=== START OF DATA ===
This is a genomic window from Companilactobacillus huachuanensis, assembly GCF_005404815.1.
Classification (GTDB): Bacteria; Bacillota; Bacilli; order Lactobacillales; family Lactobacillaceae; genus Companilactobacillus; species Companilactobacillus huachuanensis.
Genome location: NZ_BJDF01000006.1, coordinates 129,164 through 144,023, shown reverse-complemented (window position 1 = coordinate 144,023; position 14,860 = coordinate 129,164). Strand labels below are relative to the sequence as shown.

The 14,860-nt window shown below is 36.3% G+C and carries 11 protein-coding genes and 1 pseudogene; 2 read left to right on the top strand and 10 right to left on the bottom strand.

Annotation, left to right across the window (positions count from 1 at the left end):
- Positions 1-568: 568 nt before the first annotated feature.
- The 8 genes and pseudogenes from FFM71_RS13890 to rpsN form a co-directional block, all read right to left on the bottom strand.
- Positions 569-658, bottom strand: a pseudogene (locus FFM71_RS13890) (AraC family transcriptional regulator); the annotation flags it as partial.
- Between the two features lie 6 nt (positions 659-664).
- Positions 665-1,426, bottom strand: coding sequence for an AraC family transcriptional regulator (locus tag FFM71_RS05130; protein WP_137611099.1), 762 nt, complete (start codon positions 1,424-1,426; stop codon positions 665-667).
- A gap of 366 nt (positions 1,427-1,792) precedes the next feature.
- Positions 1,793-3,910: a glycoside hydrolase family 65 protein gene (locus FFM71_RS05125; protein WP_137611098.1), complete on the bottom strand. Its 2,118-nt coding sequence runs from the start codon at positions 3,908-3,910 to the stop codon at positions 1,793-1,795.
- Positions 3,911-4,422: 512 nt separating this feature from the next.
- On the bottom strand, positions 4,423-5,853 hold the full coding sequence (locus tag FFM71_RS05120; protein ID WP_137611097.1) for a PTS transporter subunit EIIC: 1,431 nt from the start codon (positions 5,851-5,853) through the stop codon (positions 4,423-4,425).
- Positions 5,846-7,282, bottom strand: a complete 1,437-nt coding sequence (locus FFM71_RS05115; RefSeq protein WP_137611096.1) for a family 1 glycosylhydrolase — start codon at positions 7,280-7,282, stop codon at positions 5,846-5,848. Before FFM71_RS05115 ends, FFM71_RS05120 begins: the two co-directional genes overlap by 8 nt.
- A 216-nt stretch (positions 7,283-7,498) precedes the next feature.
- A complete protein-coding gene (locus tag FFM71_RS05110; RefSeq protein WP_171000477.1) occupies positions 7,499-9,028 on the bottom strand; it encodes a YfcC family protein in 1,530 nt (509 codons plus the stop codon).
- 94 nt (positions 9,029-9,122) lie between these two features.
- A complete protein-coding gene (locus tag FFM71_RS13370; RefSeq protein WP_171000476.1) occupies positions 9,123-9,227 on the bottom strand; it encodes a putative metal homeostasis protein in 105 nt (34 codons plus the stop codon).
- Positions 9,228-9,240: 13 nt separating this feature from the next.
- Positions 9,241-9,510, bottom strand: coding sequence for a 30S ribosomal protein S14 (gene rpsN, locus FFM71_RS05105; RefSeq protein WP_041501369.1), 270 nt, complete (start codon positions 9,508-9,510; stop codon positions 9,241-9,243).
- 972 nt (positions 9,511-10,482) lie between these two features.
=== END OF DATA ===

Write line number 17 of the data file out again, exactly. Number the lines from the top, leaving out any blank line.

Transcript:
- A complete protein-coding gene (locus tag FFM71_RS05110; RefSeq protein WP_171000477.1) occupies positions 7,499-9,028 on the bottom strand; it encodes a YfcC family protein in 1,530 nt (509 codons plus the stop codon).